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The Schrödinger Schism

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It started with a cat.



"I didn't come here - " Schrödinger started, and Heisenberg thought four words, this might be a new record and then berated himself for turning this whole affair into some sort of entertainment - a boxing match, perhaps, Bohr versus Schrödinger.

Thus far, Bohr seemed to be winning on pure ferocity, which was so almost completely unlike him that it didn't seem entirely real. Perhaps that was the problem: slow, patient, gentle Bohr tearing into another man like he'd gone mad? It didn't seem possible.

It had been proven not to be impossible, though. "You can't expect - " Bohr said and went all in, all out. A braver, ruder man than Schrödinger might have interrupted him.

Heisenberg looked at Margrethe. She wasn't smiling.

Bohr stopped to draw breath, and Heisenberg stepped forwards, close enough to reach out a hand and touch Bohr, draw him back into the more normal world a little. "Dinner's ready, I think."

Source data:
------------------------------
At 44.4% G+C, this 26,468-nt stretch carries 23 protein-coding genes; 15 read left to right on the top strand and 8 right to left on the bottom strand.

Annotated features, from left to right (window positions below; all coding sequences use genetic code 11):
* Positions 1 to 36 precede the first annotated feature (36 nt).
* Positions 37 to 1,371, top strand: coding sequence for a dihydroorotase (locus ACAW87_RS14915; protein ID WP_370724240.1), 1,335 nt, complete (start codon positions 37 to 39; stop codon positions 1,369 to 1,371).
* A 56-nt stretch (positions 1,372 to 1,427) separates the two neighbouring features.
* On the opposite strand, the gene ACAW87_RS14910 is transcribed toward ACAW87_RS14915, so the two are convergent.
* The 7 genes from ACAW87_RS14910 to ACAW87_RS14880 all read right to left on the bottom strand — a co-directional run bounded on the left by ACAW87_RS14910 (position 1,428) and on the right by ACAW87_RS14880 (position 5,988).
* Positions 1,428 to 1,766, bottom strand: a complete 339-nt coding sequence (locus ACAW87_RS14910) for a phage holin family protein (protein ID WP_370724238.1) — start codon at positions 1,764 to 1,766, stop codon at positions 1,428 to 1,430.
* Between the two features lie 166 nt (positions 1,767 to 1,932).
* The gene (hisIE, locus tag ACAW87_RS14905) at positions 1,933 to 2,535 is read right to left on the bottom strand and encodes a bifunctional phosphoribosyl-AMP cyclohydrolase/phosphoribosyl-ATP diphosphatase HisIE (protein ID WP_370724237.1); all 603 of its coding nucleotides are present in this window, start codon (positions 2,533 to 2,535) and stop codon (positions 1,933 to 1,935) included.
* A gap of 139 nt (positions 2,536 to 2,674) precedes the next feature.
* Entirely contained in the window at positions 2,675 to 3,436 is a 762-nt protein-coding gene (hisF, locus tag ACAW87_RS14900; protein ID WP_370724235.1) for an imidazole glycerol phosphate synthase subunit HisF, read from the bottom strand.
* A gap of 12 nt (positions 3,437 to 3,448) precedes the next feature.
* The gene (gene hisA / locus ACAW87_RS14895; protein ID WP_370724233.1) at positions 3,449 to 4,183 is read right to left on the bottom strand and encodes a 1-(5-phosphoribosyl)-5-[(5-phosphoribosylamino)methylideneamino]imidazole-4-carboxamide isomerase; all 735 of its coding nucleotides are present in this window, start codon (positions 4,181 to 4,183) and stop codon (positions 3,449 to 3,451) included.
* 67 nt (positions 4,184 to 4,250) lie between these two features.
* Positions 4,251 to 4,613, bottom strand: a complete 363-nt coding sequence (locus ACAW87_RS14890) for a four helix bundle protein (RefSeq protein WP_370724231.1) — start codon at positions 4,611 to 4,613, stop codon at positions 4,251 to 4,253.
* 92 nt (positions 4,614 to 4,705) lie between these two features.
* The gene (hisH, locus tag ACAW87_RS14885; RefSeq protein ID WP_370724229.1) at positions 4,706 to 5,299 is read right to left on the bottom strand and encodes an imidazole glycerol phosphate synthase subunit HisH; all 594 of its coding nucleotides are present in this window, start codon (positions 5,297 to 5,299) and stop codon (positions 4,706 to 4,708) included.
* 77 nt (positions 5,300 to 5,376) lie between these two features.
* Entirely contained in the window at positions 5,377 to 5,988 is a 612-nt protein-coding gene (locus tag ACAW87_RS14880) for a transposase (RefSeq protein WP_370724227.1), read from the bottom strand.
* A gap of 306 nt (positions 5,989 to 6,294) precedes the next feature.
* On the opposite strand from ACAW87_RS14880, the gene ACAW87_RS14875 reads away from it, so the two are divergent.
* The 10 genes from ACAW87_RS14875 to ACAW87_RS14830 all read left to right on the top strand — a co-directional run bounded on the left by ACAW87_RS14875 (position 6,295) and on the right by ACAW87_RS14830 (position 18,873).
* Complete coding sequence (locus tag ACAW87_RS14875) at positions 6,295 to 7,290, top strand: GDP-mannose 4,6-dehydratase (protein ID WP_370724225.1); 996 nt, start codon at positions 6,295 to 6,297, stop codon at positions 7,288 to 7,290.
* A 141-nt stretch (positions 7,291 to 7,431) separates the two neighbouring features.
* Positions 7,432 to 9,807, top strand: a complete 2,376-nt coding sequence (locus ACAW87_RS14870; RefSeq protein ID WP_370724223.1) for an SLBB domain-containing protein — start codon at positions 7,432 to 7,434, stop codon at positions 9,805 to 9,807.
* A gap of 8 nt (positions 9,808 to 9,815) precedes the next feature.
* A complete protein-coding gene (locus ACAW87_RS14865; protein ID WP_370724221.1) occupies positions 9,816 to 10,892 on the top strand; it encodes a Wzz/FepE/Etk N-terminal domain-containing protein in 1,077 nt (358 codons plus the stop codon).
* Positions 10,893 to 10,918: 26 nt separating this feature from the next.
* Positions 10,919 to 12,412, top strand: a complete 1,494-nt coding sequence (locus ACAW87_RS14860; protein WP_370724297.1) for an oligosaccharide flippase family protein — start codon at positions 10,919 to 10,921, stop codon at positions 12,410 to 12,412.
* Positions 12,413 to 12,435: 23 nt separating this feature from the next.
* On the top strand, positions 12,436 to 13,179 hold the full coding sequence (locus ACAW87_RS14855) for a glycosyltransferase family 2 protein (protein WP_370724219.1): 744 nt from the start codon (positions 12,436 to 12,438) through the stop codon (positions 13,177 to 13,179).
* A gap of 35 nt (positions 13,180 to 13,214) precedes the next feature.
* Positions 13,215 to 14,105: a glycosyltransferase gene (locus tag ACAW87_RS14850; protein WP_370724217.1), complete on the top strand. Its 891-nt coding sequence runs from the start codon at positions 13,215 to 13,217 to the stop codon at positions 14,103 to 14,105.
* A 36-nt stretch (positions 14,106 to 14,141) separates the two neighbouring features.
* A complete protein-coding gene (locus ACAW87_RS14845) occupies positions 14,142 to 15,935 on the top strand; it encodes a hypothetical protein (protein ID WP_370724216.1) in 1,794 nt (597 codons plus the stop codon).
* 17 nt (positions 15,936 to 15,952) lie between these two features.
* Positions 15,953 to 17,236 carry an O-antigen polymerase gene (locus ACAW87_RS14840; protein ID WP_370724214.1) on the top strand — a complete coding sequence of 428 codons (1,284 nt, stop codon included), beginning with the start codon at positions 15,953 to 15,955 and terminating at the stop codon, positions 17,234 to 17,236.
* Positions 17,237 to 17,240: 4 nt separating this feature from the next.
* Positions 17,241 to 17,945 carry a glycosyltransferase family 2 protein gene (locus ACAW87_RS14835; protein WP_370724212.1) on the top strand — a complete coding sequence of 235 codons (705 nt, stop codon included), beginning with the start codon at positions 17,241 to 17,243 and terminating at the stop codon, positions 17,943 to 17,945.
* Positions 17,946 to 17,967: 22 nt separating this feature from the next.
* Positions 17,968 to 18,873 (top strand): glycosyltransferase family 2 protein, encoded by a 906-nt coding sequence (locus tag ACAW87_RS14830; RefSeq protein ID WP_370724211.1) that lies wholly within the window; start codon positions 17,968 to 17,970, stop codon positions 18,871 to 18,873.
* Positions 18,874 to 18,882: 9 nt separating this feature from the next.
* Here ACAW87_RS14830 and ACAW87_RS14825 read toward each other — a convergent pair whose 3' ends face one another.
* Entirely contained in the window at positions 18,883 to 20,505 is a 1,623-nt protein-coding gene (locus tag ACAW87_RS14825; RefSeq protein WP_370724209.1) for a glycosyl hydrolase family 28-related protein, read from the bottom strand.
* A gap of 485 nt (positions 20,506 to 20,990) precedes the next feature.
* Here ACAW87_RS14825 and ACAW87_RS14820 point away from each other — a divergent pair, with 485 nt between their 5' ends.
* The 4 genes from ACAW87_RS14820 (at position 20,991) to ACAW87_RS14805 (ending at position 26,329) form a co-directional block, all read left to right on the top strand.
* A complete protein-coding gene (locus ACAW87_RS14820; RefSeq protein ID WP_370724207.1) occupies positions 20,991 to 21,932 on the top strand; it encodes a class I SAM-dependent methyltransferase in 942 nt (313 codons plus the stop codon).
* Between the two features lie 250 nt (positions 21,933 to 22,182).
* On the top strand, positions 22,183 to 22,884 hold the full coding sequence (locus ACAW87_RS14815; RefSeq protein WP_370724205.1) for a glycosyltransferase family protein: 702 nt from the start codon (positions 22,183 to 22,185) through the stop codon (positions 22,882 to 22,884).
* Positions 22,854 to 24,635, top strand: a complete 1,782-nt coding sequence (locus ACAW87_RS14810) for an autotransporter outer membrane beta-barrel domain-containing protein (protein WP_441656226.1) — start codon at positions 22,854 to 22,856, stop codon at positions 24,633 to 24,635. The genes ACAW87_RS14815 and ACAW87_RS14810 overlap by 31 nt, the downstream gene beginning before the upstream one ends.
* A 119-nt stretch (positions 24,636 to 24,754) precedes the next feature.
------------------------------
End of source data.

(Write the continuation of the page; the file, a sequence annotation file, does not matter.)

Schrödinger looked like a mouse spotting a chance to escape the cat. There was a hint of wariness to his expression, too, though, as if he expected a trap.

"You must stay, of course," Margrethe said. Her warmth rang slightly false. Heisenberg wondered if Schrödinger would realize the forcedness was caused by her husband, not by her guest.

Probably not. "Of course," Bohr echoed. He didn't look like a man just come to the realization he's behaved less than civilly towards a colleague.

"Did you have a good journey?" Heisenberg asked brightly.


"A slight feverish cold," Bohr said stubbornly. "Nothing to do with me."

"You kept coming at him like a - like a boxer!" Put like that, it sounded ridiculous. "Like this were a war, and he the enemy." Hostile, yes. Not actually malicious though, Heisenberg thought, for all that regrettable things might be said in the heat of an argument. Schrödinger would know that, surely.

"Well, he is wrong. His theory is wrong."

"I believe you've made that particular opinion of yours abundantly clear these past days." Clear enough to make him either actually ill, or to make him pretend to be, just to get some peace and quiet.

Bohr glared. "It's not an opinion; it's a fact."

"I agree with every word you've said." It's just your delivery I find fault with.